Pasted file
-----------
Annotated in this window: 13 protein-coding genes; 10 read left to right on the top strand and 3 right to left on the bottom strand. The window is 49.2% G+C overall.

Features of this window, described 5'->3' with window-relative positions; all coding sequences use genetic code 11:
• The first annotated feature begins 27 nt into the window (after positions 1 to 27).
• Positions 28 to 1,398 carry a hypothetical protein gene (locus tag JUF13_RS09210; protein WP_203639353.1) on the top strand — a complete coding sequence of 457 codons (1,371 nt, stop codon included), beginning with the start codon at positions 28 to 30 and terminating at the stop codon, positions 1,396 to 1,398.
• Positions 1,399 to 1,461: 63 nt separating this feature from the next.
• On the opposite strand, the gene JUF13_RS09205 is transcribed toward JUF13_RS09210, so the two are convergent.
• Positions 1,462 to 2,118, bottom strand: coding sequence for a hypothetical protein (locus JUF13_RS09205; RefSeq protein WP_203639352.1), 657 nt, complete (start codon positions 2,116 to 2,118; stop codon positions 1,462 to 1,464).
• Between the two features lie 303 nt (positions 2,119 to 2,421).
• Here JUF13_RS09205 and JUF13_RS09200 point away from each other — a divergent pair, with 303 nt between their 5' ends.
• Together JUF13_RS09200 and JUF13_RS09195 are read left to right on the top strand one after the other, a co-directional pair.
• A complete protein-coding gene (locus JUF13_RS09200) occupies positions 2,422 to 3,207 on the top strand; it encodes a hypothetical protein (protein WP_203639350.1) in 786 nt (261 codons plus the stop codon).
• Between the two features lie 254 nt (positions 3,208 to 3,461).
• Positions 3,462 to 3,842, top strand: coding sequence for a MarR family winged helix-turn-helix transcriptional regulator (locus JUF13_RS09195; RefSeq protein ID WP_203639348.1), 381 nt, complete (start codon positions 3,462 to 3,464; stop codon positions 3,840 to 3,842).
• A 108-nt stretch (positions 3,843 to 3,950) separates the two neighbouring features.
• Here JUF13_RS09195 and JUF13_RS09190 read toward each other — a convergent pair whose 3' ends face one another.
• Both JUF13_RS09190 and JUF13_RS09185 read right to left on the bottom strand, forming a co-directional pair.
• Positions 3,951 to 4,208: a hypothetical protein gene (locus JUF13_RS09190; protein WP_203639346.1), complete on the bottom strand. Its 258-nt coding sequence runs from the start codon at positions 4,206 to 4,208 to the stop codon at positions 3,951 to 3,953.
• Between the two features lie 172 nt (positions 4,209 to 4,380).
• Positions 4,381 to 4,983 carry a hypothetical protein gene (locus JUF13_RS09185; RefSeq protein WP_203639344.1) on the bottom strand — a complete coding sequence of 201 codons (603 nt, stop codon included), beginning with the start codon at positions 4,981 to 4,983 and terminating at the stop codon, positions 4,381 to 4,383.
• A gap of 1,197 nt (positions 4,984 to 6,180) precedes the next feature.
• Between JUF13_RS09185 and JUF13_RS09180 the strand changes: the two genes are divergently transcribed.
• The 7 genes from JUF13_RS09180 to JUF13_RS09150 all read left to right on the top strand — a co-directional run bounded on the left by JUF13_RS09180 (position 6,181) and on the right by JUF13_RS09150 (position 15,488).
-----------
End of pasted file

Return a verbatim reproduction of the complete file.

Annotated in this window: 13 protein-coding genes; 10 read left to right on the top strand and 3 right to left on the bottom strand. The window is 49.2% G+C overall.

Features of this window, described 5'->3' with window-relative positions; all coding sequences use genetic code 11:
• The first annotated feature begins 27 nt into the window (after positions 1 to 27).
• Positions 28 to 1,398 carry a hypothetical protein gene (locus tag JUF13_RS09210; protein WP_203639353.1) on the top strand — a complete coding sequence of 457 codons (1,371 nt, stop codon included), beginning with the start codon at positions 28 to 30 and terminating at the stop codon, positions 1,396 to 1,398.
• Positions 1,399 to 1,461: 63 nt separating this feature from the next.
• On the opposite strand, the gene JUF13_RS09205 is transcribed toward JUF13_RS09210, so the two are convergent.
• Positions 1,462 to 2,118, bottom strand: coding sequence for a hypothetical protein (locus JUF13_RS09205; RefSeq protein WP_203639352.1), 657 nt, complete (start codon positions 2,116 to 2,118; stop codon positions 1,462 to 1,464).
• Between the two features lie 303 nt (positions 2,119 to 2,421).
• Here JUF13_RS09205 and JUF13_RS09200 point away from each other — a divergent pair, with 303 nt between their 5' ends.
• Together JUF13_RS09200 and JUF13_RS09195 are read left to right on the top strand one after the other, a co-directional pair.
• A complete protein-coding gene (locus JUF13_RS09200) occupies positions 2,422 to 3,207 on the top strand; it encodes a hypothetical protein (protein WP_203639350.1) in 786 nt (261 codons plus the stop codon).
• Between the two features lie 254 nt (positions 3,208 to 3,461).
• Positions 3,462 to 3,842, top strand: coding sequence for a MarR family winged helix-turn-helix transcriptional regulator (locus JUF13_RS09195; RefSeq protein ID WP_203639348.1), 381 nt, complete (start codon positions 3,462 to 3,464; stop codon positions 3,840 to 3,842).
• A 108-nt stretch (positions 3,843 to 3,950) separates the two neighbouring features.
• Here JUF13_RS09195 and JUF13_RS09190 read toward each other — a convergent pair whose 3' ends face one another.
• Both JUF13_RS09190 and JUF13_RS09185 read right to left on the bottom strand, forming a co-directional pair.
• Positions 3,951 to 4,208: a hypothetical protein gene (locus JUF13_RS09190; protein WP_203639346.1), complete on the bottom strand. Its 258-nt coding sequence runs from the start codon at positions 4,206 to 4,208 to the stop codon at positions 3,951 to 3,953.
• Between the two features lie 172 nt (positions 4,209 to 4,380).
• Positions 4,381 to 4,983 carry a hypothetical protein gene (locus JUF13_RS09185; RefSeq protein WP_203639344.1) on the bottom strand — a complete coding sequence of 201 codons (603 nt, stop codon included), beginning with the start codon at positions 4,981 to 4,983 and terminating at the stop codon, positions 4,381 to 4,383.
• A gap of 1,197 nt (positions 4,984 to 6,180) precedes the next feature.
• Between JUF13_RS09185 and JUF13_RS09180 the strand changes: the two genes are divergently transcribed.
• The 7 genes from JUF13_RS09180 to JUF13_RS09150 all read left to right on the top strand — a co-directional run bounded on the left by JUF13_RS09180 (position 6,181) and on the right by JUF13_RS09150 (position 15,488).